As usual, when we think about it, we have much to be thankful for this holiday season. And, as usual, it is good to remind ourselves of the blessings of living in a democracy.
The son of an American mother — Jennie Jerome, born in Brooklyn — Winston Churchill said this in the British House of Commons Nov. 11, 1947: “No one pretends that democracy is perfect or all-wise. Indeed, it has been said that democracy is the worst form of government except all those other forms that have been tried from time to time.”
Yes, boors shout insults to the president during a speech to a joint session of Congress. I understand they do even worse all the time in the House of Commons. Churchill did his share, I am sure, and got his share of barbs in return.
At an October ceremony in Texas, President Barack Obama joined former President George H.W. Bush to urge more volunteerism from Americans. Bush said this about the level of current political discourse: “People ought to be civil. I worry about yelling at people and this yelling mentality that seems to accompany presidents.”
At the end of the day, the government of the people, by the people and for the people remains, but not without tensions or miscreants leading us into unnecessary wars and turning a blind eye to torture.
There are, thank heaven, enough people who believe in decency to overcome those trends, but not without great effort or suffering defeats from time to time.
If we look back over the decades, especially since the end of World War II, we can see how much progress has been made. We know, too, that much must be done because Churchill was right: Democracy is not perfect or all-wise, but a form of government that by its nature strives for perfection and wisdom even while we realize these characteristics are unattainable.
In these past decades we have seen remarkable progress in the way we care for human beings, both in the law and medical science. Much remains to be done to ensure that all our citizens, and those who are not citizens, are treated with respect and compassion and enjoy the full benefits of freedom.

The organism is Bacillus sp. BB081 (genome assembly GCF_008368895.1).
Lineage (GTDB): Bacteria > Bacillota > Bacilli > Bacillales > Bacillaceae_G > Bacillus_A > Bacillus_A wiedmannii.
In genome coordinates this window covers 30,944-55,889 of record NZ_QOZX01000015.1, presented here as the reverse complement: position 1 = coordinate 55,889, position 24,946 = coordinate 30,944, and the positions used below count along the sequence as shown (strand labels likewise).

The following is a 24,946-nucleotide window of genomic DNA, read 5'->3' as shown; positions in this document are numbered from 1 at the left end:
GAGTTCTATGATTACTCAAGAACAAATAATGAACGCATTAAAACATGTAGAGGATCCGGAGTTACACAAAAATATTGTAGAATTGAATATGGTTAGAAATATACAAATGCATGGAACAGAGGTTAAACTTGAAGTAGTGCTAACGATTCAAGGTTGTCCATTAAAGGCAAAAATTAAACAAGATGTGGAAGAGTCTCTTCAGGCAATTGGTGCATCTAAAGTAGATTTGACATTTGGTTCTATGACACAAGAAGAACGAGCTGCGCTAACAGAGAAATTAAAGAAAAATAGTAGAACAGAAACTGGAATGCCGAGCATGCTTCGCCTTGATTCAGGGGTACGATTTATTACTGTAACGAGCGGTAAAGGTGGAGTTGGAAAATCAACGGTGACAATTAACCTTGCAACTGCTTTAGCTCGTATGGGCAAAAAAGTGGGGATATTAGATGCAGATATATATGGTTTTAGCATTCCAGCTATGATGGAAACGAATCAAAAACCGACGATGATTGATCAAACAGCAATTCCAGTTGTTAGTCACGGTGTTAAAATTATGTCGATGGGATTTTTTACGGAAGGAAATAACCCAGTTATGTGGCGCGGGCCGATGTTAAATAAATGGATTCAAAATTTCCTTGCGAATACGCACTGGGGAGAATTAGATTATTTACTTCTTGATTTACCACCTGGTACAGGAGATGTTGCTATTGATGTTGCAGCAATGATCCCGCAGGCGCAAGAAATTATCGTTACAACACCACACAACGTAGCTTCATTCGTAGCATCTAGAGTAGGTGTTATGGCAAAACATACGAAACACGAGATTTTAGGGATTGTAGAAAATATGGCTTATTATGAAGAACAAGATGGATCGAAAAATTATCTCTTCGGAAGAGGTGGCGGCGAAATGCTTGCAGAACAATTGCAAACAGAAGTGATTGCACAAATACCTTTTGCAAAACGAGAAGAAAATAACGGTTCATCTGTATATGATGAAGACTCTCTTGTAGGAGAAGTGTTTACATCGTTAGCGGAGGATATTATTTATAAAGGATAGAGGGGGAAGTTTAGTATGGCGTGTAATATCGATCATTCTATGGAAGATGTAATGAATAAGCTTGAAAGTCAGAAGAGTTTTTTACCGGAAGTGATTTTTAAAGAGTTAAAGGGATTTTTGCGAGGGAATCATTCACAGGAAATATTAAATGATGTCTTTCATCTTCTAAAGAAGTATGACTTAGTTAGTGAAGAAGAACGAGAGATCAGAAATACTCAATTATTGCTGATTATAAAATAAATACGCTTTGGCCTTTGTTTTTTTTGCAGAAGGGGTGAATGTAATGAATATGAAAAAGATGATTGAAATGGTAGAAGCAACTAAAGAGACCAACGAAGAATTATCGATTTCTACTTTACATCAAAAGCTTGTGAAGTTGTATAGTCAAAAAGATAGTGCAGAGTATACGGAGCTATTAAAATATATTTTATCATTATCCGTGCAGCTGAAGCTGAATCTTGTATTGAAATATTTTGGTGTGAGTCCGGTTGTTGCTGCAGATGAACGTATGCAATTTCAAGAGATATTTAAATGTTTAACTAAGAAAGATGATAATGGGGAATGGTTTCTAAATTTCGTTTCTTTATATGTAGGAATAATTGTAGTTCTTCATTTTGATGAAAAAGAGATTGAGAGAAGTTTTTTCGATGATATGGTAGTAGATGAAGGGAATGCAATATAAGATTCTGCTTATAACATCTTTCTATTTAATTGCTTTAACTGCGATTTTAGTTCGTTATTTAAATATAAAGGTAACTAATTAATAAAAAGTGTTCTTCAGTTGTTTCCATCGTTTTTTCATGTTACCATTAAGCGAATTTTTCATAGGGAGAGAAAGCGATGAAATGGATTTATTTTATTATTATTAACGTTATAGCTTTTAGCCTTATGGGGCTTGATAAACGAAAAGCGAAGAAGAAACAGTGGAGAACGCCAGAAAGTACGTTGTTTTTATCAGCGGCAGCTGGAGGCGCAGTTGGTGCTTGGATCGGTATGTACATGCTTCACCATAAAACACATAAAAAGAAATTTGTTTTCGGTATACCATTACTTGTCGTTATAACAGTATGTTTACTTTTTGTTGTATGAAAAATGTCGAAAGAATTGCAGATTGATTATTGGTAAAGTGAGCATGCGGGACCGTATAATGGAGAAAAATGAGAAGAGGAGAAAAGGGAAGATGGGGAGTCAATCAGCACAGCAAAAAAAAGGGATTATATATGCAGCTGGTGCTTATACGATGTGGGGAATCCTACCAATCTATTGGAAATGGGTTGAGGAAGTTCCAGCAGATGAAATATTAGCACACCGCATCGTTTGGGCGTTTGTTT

Tens of millions of us are the beneficiaries of that progress. We are the beneficiaries, too, of the wisdom of leaders who believed health care is not an entitlement, but a right of all citizens. We have not reached perfection in that regard either because — just maybe — that, like democracy, is a goal to be sought but not reached.
When Medicare became law, former President Lyndon Johnson, who worked so hard for it, said this: “No longer will older Americans be denied the healing miracle of modern medicine. No longer will illness crush and destroy the savings that they have so carefully put away over a lifetime so that they might enjoy dignity in their later years.”
Above all, at this time when we reflect on our blessings, those of family and friends are our greatest treasures. Those blessings are beyond words. They are part of our daily lives to such an extent that when we take the time to think about them, we can only marvel at how blessed we are.
Democracy is not perfect and not all-wise. Neither is life. But in this wonderful nation, under the rule of law, the possibilities of life are part of who we are. Giving thanks for them should be a part of what we think about often, not just on the fourth Thursday in November.
As we give thanks, let us remember that those of us who can help owe it to our society to assist those in need. At a recent family wedding Elaine and I attended, the bride and groom informed family and friends that “in lieu of a traditional wedding favor, we have made a donation in honor of you to St. Jude Children’s Research Hospital.” To me, those are true thanks for all of us.
May your Thanksgiving be a time for reflection on just how fortunate we are that our ancestors crossed oceans and braved a new world in which, though tough it may seem at times, all people are created equal under the rule of law and all of us have chances to help those who are needy in body and spirit.
©2009 Community News Group
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